Los Angeles-based art business writer Tim Schneider, creator of­­­­­­­­ The Gray Market blog, talks about:

His nerd roots in the Midwest; “COINs,” which stands for “Collectors Only In Name,” who tend to be labeled villains for art flipping tendencies, as opposed to collectors such as hedge funder Steven Cohen, who ‘plays by the rules’ at least as perceived by gallerists, even though he’s also been known to flip works himself; his Gray Market blog, which he describes as “peeling back the layers of what we can see  reported…traditionally, and asking: Why are people doing these things? What’s the strategy?”; choosing between screenwriting and art for a career, and why he chose the path he chose; how he navigates the art world as a professional skeptic and somehow still get access to the inside, where some of the most useful intelligence is; the prospect of becoming “the Anthony Bourdain of the art world;” his upcoming book, “The Great Reframing: How Technology Will––and WON’T––Change the Gallery System Forever,” which he’s self-publishing, because it includes time-sensitive information that can’t be wasted on the overly long traditional publishing process (the book is slated to come out by June 1st, on the Amazon Kindle platform); and what it’s like living in Downtown L.A. right by the Grand Central Market (directly downhill from MoCA, the Broad and Disney Concert Hall on Grand St.).

New York video & animation artist Adam Shecter talks about:

His job history after moving to New York (from school in Montreal at McGill University), including being a receptionist and a creator of visual internals among other gigs; his  animation videos, including his relatively epic New Year, and how he anticipates viewers will take it in in a gallery (vs. film) context.

Links to two of Adam’s videos:  New Year (2014)Last Men (2011)


Brooklyn-based artist Colleen Asper talks about:

Her short-lived fight against the rogue landlord  of her Bedford Stuyvesant apartment building, and subsequently learning about renter’s rights; her experience with Occupy Wall Street and other activist groups, and the surprisingly regressive anti-feminist attitudes she experienced there as well as in academia; her teaching experiences and wisdom learned at art schools including Massachusetts College of Art and Design and Yale (among the 14 schools she’s now taught at); and how her training in ballet has more recently translated into her painting, and her explanation of why dance in contemporary art has become something of a trend.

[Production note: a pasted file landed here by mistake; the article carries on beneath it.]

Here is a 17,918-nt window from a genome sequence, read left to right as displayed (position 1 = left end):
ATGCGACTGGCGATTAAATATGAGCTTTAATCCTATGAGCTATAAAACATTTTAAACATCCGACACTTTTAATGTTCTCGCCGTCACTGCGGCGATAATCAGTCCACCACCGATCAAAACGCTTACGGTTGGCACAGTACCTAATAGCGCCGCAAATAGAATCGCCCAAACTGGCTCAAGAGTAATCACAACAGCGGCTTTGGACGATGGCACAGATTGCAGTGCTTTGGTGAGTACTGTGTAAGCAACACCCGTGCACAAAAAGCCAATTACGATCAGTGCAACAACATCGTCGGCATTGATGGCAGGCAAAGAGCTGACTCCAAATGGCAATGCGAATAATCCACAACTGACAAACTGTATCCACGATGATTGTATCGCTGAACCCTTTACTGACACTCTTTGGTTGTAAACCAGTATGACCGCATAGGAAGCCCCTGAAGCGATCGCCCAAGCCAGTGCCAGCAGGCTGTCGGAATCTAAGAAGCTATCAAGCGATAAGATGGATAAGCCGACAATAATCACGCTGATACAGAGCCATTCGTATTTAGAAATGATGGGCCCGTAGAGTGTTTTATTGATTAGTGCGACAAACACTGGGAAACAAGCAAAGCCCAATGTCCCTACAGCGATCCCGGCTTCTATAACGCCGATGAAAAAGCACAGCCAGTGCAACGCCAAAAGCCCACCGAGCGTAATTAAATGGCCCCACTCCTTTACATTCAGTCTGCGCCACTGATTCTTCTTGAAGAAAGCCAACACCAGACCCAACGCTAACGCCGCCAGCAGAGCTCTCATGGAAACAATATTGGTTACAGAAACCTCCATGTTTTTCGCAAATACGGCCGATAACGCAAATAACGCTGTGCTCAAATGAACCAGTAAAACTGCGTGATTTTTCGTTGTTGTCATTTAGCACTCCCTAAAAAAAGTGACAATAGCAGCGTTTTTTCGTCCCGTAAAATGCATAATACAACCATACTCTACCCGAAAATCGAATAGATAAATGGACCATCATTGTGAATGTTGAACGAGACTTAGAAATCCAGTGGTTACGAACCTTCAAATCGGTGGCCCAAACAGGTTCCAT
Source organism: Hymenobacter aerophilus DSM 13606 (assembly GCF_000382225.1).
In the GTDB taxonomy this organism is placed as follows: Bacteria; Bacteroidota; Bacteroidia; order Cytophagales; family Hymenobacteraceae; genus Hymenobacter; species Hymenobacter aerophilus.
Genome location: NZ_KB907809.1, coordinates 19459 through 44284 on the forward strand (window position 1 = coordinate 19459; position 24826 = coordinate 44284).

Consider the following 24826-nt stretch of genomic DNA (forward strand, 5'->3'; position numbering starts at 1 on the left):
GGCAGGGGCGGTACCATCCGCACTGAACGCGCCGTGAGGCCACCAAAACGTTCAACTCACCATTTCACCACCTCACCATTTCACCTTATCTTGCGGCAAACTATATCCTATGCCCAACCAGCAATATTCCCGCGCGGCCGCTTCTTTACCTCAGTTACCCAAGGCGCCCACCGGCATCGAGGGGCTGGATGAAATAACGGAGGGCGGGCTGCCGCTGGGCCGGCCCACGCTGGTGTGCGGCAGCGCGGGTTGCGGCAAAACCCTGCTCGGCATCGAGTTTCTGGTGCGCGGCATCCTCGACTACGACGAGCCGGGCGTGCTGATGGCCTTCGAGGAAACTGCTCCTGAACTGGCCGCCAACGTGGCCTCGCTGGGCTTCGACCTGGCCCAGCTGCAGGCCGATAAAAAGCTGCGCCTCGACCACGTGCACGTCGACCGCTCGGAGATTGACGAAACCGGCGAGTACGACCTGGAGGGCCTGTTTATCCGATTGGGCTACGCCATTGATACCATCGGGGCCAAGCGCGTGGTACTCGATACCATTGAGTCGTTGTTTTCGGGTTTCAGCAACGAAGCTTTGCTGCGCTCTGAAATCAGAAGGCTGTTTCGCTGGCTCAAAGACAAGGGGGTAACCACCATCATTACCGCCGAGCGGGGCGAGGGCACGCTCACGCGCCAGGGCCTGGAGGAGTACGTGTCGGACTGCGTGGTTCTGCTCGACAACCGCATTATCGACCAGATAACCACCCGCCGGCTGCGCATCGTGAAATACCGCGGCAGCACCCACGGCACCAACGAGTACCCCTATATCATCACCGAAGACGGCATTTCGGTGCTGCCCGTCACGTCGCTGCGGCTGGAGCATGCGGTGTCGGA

New York-based artist Alison Kuo talks about:

living in the Financial District of Manhattan–how she came to live there and what it’s like; her performances using food, including her recent Chinese restaurant-inspired New Jin Guang II at Motel in Brooklyn and her piece ‘Serve Me a Drink;’ her being from Texas (Dallas), and the Texas expats that she’s congregated with in New York;  thoughts on molecular gastronomy, including her experience eating at the renowned (and now close) WD-50; her popular photo blog Accidental Chinese Hipsters; her love of tiny old people; her route to performance through teaching ESL to adults; and as a bonus, she and Michael Shaw play a game of name-a-food-artist.


Austin Thomas:  “…[I feel that] everybody’s an artist: potlucks and cake and beer making…that’s who I am.”

New York-based artist Austin Thomas talks about: being a ‘gallerartist’ – a mix of artist and gallerist, and the various ways she’s engaged the art world and community through her Pocket Utopia galleries and projects; her experiences both working for and collaborating with artists as a gallerist and artist advocate; her community organizing-oriented public sculpture ‘the perch,’ which will be unveiled in the spring (of 2016); her path to living in Chelsea, despite originally trying to buy a house in Williamsburg; and her upcoming incubation period in which she contemplates her next steps as an artist advocate, booster and supporter of community-building art ventures.